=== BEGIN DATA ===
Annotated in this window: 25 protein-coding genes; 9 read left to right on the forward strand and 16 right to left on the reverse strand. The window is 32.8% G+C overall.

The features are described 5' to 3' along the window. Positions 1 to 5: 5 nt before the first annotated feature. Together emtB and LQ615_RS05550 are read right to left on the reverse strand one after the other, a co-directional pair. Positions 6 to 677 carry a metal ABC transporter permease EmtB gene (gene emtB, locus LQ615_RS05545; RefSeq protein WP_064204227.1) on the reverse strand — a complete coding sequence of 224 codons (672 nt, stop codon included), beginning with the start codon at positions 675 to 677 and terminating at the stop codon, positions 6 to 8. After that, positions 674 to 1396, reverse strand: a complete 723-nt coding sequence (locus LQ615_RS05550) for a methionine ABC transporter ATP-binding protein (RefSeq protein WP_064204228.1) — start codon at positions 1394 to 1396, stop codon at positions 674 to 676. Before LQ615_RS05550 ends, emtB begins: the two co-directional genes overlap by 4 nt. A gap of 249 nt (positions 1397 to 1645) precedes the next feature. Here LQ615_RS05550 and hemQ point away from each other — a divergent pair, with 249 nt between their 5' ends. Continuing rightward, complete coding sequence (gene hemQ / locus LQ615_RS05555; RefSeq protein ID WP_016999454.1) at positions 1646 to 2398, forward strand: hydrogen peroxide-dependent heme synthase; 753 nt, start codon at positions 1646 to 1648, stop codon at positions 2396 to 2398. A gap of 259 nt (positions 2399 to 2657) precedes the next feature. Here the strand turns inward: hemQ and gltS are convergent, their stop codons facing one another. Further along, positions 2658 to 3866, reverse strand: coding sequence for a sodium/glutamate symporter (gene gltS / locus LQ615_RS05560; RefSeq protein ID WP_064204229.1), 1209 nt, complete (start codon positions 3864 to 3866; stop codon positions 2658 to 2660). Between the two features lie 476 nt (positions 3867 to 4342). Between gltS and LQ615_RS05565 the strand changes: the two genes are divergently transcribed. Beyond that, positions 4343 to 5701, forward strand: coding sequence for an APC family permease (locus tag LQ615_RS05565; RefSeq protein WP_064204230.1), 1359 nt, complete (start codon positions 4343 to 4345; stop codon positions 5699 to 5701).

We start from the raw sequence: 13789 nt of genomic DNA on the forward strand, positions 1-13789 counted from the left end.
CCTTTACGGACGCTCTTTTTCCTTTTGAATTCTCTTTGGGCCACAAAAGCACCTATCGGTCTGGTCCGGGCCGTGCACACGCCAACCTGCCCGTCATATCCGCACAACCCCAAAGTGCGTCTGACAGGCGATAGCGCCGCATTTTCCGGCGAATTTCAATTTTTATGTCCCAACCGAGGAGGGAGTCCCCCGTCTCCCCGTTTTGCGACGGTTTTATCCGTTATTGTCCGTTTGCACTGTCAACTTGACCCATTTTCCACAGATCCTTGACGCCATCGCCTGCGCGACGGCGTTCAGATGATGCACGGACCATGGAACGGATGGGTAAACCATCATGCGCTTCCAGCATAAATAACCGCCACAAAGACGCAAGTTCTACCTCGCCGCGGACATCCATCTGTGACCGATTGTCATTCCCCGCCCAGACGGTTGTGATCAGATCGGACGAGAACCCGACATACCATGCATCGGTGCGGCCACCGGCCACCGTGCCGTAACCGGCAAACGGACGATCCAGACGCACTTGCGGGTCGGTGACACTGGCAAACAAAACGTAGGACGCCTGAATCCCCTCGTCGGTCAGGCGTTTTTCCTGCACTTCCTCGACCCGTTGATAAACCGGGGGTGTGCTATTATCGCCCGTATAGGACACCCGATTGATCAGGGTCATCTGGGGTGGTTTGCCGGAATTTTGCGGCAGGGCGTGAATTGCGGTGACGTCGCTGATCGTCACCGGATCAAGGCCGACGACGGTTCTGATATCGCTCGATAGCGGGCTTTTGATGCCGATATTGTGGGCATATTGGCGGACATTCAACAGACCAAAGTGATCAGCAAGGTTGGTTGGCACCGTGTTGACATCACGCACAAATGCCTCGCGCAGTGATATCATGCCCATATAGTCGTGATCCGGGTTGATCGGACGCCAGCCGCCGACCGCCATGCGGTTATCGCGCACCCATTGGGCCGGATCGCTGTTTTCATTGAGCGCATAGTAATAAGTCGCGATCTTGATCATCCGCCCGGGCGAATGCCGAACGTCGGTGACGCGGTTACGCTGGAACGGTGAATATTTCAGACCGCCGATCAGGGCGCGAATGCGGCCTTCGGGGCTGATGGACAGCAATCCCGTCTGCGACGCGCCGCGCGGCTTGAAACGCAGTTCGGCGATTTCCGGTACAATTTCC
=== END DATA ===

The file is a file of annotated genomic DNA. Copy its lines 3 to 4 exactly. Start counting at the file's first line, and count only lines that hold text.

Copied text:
We start from the raw sequence: 13789 nt of genomic DNA on the forward strand, positions 1-13789 counted from the left end.
CCTTTACGGACGCTCTTTTTCCTTTTGAATTCTCTTTGGGCCACAAAAGCACCTATCGGTCTGGTCCGGGCCGTGCACACGCCAACCTGCCCGTCATATCCGCACAACCCCAAAGTGCGTCTGACAGGCGATAGCGCCGCATTTTCCGGCGAATTTCAATTTTTATGTCCCAACCGAGGAGGGAGTCCCCCGTCTCCCCGTTTTGCGACGGTTTTATCCGTTATTGTCCGTTTGCACTGTCAACTTGACCCATTTTCCACAGATCCTTGACGCCATCGCCTGCGCGACGGCGTTCAGATGATGCACGGACCATGGAACGGATGGGTAAACCATCATGCGCTTCCAGCATAAATAACCGCCACAAAGACGCAAGTTCTACCTCGCCGCGGACATCCATCTGTGACCGATTGTCATTCCCCGCCCAGACGGTTGTGATCAGATCGGACGAGAACCCGACATACCATGCATCGGTGCGGCCACCGGCCACCGTGCCGTAACCGGCAAACGGACGATCCAGACGCACTTGCGGGTCGGTGACACTGGCAAACAAAACGTAGGACGCCTGAATCCCCTCGTCGGTCAGGCGTTTTTCCTGCACTTCCTCGACCCGTTGATAAACCGGGGGTGTGCTATTATCGCCCGTATAGGACACCCGATTGATCAGGGTCATCTGGGGTGGTTTGCCGGAATTTTGCGGCAGGGCGTGAATTGCGGTGACGTCGCTGATCGTCACCGGATCAAGGCCGACGACGGTTCTGATATCGCTCGATAGCGGGCTTTTGATGCCGATATTGTGGGCATATTGGCGGACATTCAACAGACCAAAGTGATCAGCAAGGTTGGTTGGCACCGTGTTGACATCACGCACAAATGCCTCGCGCAGTGATATCATGCCCATATAGTCGTGATCCGGGTTGATCGGACGCCAGCCGCCGACCGCCATGCGGTTATCGCGCACCCATTGGGCCGGATCGCTGTTTTCATTGAGCGCATAGTAATAAGTCGCGATCTTGATCATCCGCCCGGGCGAATGCCGAACGTCGGTGACGCGGTTACGCTGGAACGGTGAATATTTCAGACCGCCGATCAGGGCGCGAATGCGGCCTTCGGGGCTGATGGACAGCAATCCCGTCTGCGACGCGCCGCGCGGCTTGAAACGCAGTTCGGCGATTTCCGGTACAATTTCC